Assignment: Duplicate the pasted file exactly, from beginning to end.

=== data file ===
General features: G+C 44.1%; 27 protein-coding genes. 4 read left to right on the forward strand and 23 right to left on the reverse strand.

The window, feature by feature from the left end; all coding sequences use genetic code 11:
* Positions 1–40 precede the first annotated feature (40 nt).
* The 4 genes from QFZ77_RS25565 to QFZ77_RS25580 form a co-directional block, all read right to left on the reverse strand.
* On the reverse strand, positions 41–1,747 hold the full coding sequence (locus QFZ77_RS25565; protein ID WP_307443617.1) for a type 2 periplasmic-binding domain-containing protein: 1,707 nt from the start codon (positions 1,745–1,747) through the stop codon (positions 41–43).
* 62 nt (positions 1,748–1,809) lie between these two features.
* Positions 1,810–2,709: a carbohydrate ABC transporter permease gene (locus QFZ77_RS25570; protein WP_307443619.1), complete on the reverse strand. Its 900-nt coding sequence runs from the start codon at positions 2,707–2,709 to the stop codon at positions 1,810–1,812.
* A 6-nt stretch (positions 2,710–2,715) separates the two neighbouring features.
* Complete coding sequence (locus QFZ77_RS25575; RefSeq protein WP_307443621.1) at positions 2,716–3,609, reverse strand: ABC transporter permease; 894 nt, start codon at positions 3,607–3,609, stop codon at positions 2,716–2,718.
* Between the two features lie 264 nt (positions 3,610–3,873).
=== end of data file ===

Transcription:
General features: G+C 44.1%; 27 protein-coding genes. 4 read left to right on the forward strand and 23 right to left on the reverse strand.

The window, feature by feature from the left end; all coding sequences use genetic code 11:
* Positions 1–40 precede the first annotated feature (40 nt).
* The 4 genes from QFZ77_RS25565 to QFZ77_RS25580 form a co-directional block, all read right to left on the reverse strand.
* On the reverse strand, positions 41–1,747 hold the full coding sequence (locus QFZ77_RS25565; protein ID WP_307443617.1) for a type 2 periplasmic-binding domain-containing protein: 1,707 nt from the start codon (positions 1,745–1,747) through the stop codon (positions 41–43).
* 62 nt (positions 1,748–1,809) lie between these two features.
* Positions 1,810–2,709: a carbohydrate ABC transporter permease gene (locus QFZ77_RS25570; protein WP_307443619.1), complete on the reverse strand. Its 900-nt coding sequence runs from the start codon at positions 2,707–2,709 to the stop codon at positions 1,810–1,812.
* A 6-nt stretch (positions 2,710–2,715) separates the two neighbouring features.
* Complete coding sequence (locus QFZ77_RS25575; RefSeq protein WP_307443621.1) at positions 2,716–3,609, reverse strand: ABC transporter permease; 894 nt, start codon at positions 3,607–3,609, stop codon at positions 2,716–2,718.
* Between the two features lie 264 nt (positions 3,610–3,873).